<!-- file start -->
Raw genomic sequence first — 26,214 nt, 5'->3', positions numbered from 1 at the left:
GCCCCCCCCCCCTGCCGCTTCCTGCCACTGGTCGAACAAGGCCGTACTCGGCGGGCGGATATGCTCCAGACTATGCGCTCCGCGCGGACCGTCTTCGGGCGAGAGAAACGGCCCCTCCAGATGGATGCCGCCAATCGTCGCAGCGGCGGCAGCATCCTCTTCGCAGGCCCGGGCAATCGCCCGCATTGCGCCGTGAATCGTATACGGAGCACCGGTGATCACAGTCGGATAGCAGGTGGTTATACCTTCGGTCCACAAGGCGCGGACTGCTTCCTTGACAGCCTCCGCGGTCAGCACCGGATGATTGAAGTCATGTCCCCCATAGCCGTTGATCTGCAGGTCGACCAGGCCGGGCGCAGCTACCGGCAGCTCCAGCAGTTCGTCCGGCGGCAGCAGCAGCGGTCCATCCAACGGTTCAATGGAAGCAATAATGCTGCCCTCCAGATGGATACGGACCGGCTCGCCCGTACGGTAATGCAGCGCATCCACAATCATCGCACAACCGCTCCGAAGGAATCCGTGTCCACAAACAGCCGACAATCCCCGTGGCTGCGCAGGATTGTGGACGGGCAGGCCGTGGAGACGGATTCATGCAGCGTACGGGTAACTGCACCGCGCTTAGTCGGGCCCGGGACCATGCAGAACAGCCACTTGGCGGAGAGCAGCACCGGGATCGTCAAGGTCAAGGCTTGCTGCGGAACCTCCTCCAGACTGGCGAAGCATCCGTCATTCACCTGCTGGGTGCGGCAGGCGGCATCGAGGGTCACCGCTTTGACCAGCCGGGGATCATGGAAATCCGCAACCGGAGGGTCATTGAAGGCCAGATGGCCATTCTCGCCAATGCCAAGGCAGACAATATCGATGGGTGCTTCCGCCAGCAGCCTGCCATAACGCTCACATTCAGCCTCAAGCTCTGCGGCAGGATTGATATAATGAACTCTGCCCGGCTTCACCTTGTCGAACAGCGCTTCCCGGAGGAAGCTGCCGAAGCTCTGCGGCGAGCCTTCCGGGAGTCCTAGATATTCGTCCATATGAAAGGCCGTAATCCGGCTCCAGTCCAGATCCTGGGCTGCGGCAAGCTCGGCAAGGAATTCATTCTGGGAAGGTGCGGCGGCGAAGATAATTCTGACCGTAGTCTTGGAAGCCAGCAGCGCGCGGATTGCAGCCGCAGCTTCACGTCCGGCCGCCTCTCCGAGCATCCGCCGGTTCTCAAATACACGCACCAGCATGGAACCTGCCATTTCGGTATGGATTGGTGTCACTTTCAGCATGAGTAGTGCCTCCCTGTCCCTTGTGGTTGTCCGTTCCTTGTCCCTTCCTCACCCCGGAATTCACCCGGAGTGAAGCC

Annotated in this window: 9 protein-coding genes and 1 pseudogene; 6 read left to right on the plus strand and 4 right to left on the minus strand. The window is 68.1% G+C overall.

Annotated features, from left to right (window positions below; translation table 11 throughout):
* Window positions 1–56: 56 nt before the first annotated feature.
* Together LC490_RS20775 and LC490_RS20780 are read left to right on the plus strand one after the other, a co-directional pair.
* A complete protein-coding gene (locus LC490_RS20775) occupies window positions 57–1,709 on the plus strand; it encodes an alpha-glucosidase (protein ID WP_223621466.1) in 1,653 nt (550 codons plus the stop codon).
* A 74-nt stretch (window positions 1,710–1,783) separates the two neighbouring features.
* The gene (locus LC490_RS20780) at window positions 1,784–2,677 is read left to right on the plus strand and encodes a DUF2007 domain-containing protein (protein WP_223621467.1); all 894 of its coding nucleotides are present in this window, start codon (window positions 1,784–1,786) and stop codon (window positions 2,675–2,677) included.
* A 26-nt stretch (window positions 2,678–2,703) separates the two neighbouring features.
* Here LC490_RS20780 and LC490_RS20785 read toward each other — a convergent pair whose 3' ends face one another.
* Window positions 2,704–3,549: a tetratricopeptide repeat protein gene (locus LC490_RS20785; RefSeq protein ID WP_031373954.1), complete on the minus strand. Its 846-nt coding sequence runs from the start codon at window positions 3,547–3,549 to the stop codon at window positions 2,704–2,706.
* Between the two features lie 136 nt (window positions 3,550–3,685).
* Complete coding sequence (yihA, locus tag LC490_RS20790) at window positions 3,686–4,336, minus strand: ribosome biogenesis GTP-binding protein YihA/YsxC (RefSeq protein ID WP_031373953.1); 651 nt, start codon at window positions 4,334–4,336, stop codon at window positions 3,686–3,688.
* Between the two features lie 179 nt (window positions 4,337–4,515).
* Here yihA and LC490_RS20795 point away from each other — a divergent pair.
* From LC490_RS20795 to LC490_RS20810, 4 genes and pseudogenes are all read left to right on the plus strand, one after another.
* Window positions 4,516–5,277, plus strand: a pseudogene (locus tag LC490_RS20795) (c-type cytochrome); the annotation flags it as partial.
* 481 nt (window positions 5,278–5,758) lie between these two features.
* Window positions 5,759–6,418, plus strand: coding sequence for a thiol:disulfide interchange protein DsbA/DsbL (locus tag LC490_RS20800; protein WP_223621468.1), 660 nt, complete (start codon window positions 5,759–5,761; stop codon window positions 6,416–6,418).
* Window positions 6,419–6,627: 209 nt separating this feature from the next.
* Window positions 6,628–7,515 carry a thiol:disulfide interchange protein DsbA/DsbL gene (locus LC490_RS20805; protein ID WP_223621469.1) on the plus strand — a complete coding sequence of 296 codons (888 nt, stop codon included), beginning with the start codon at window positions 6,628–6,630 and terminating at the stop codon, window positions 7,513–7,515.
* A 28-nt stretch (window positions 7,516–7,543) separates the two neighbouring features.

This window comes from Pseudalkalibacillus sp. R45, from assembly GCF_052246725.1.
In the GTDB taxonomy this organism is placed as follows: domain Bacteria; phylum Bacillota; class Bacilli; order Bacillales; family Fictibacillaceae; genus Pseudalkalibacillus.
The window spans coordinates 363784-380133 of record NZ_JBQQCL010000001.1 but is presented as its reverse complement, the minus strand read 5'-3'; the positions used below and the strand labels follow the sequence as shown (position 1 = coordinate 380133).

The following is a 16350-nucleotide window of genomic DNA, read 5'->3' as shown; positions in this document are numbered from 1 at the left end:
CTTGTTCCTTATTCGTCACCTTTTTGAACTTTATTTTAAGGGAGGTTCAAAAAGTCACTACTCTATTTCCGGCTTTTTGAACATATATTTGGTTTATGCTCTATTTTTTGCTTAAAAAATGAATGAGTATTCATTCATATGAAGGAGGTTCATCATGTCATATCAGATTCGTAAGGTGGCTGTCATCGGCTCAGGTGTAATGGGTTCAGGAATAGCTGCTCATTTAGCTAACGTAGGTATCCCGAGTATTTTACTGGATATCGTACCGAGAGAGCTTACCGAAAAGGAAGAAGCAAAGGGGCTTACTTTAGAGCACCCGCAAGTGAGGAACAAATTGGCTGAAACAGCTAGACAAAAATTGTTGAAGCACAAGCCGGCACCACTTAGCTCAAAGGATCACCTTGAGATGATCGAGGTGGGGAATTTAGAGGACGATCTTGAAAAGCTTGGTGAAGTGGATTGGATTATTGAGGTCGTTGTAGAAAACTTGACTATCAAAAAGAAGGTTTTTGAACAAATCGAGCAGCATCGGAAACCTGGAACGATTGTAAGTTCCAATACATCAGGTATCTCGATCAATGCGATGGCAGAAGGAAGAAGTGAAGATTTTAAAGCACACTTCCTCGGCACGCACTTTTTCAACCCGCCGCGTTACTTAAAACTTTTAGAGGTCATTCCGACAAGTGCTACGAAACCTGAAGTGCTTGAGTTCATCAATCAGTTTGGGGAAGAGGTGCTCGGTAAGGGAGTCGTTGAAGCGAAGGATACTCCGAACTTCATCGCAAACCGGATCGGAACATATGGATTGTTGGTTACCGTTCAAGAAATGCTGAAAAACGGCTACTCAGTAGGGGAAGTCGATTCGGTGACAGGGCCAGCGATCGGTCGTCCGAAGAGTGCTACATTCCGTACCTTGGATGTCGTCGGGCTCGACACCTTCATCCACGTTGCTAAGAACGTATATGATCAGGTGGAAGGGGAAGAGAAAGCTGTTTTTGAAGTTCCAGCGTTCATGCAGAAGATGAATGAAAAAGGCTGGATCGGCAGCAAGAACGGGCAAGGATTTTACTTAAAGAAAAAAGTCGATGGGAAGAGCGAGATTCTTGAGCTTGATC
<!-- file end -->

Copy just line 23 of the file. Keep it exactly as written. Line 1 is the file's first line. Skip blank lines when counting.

* A 28-nt stretch (window positions 7,516–7,543) separates the two neighbouring features.